Graffeo further stated that as of December 8, 2000, the school could no longer do business with Marino because someone called his superior and advised him that Marino had an extensive criminal record and had a pending case in Federal Court. Graffeo then was obliged to fire him.

On cross-examination, Graffeo testified that on February 26, 2000, Marino spent the entire day at the school and received no compensation for his efforts., Also, strangely, Graffeo paid the defendant for his computer services with his own personal check and was reimbursed by the Board of Education. In addition, Graffeo has no recollection of another business visit by Marino on June 3, 2000, a more recent date; nor did he recall anything about another visit by the defendant on December 6, 1999. Graffeo explained that the reason he remembers the incidents of the February 26, 2000 visit is that there was an unusual occurrence, namely, a "crash" of the computers, and that he was "in a panic over being locked out of my computer system."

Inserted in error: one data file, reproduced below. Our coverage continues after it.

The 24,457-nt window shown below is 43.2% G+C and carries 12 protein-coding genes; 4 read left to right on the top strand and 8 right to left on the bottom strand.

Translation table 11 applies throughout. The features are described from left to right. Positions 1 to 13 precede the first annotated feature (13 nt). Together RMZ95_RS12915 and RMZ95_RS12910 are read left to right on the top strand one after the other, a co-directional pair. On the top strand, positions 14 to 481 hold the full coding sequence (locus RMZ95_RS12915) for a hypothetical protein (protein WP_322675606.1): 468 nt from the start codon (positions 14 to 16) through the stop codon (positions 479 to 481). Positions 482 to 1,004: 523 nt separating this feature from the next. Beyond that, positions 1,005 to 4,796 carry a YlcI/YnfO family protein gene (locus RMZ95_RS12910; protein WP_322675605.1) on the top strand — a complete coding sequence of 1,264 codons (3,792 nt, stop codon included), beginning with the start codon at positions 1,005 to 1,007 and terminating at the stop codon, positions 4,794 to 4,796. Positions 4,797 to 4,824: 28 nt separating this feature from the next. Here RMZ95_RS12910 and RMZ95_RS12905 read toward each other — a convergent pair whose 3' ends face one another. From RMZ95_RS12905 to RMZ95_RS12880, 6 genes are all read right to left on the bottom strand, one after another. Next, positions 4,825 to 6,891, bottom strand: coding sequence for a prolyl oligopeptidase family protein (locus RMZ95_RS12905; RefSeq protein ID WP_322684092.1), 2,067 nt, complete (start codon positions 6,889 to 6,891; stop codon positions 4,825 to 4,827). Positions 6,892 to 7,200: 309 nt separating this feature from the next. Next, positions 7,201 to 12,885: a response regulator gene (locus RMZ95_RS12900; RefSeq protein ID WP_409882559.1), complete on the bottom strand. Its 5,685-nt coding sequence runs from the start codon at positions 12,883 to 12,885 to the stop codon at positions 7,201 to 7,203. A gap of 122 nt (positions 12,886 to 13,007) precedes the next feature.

Under oath, Paul Marino denied sending the e-mail. He testified that on February 26, 2000, between the hours of approximately 9:00 a .m. to after 4:00 p.m., he was at the George Bryan Junior High School. In fact, he left the school with Graffeo a little after 4:00 p.m. and arrived at his home at 4:25 or 4:30 p.m., at the latest. Marino sent Graffeo an invoice dated February 26, 2000, for the work he completed that day (Dft.Ex. J).

As the letter from the school indicates (Dft.Ex. K), it is apparent that a caller to the school gave details of the defendant's criminal record. According to Marino, among the few people who knew of such details was the Amato family, because he was in the same jail cell with Joseph Amato for almost two years.

Marino explained how someone could get access to the Monmouth Internet account from his phone without accessing his computer system:

Q Can you explain to the Court how someone can gain access to the Monmouth Internet account from your phone without accessing your computer system?

A It's pretty easy.

Q Slow.

A The phone box on the side of my house is in an area where you really can't see from the street. It's guarded by a four-foot high steel grate that you can't see through. There are garbage cans in front of it.

It's easy for someone to go there, all the neighbors are elderly people, 70's and above, open up my phone box, do whatever they want to do, do some damage to me and leave undetected.

They don't have to go through my system. They can get a Palm Pilot or something that you can buy for $150 and hook into my line and do some damage.

(Trt. at 70-71.)

Marino also stated that tapping into his phone line would be quick, inexpensive, and easy.